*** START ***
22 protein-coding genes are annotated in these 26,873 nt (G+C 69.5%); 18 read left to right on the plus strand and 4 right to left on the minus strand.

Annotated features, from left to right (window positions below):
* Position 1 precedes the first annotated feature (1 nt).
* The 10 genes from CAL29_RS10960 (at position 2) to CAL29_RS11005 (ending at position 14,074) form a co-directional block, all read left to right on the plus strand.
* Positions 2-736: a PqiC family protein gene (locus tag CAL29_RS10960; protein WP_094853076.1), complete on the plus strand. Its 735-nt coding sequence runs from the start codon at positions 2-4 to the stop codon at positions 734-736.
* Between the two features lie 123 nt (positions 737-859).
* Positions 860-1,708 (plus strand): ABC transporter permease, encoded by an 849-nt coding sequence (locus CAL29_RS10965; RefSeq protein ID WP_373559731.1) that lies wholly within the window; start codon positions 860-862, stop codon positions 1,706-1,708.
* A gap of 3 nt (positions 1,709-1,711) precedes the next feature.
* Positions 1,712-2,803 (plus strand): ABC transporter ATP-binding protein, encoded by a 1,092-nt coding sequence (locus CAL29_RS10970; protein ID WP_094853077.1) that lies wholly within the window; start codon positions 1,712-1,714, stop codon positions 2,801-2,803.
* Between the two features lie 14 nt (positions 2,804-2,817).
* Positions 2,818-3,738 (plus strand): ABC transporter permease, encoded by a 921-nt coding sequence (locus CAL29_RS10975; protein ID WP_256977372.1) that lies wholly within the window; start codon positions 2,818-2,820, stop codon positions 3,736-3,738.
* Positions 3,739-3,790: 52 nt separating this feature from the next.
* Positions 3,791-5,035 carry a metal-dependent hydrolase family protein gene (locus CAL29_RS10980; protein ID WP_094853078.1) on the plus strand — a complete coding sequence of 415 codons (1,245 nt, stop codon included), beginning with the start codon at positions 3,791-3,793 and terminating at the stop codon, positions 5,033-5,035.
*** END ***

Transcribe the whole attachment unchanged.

22 protein-coding genes are annotated in these 26,873 nt (G+C 69.5%); 18 read left to right on the plus strand and 4 right to left on the minus strand.

Annotated features, from left to right (window positions below):
* Position 1 precedes the first annotated feature (1 nt).
* The 10 genes from CAL29_RS10960 (at position 2) to CAL29_RS11005 (ending at position 14,074) form a co-directional block, all read left to right on the plus strand.
* Positions 2-736: a PqiC family protein gene (locus tag CAL29_RS10960; protein WP_094853076.1), complete on the plus strand. Its 735-nt coding sequence runs from the start codon at positions 2-4 to the stop codon at positions 734-736.
* Between the two features lie 123 nt (positions 737-859).
* Positions 860-1,708 (plus strand): ABC transporter permease, encoded by an 849-nt coding sequence (locus CAL29_RS10965; RefSeq protein ID WP_373559731.1) that lies wholly within the window; start codon positions 860-862, stop codon positions 1,706-1,708.
* A gap of 3 nt (positions 1,709-1,711) precedes the next feature.
* Positions 1,712-2,803 (plus strand): ABC transporter ATP-binding protein, encoded by a 1,092-nt coding sequence (locus CAL29_RS10970; protein ID WP_094853077.1) that lies wholly within the window; start codon positions 1,712-1,714, stop codon positions 2,801-2,803.
* Between the two features lie 14 nt (positions 2,804-2,817).
* Positions 2,818-3,738 (plus strand): ABC transporter permease, encoded by a 921-nt coding sequence (locus CAL29_RS10975; protein ID WP_256977372.1) that lies wholly within the window; start codon positions 2,818-2,820, stop codon positions 3,736-3,738.
* Positions 3,739-3,790: 52 nt separating this feature from the next.
* Positions 3,791-5,035 carry a metal-dependent hydrolase family protein gene (locus CAL29_RS10980; protein ID WP_094853078.1) on the plus strand — a complete coding sequence of 415 codons (1,245 nt, stop codon included), beginning with the start codon at positions 3,791-3,793 and terminating at the stop codon, positions 5,033-5,035.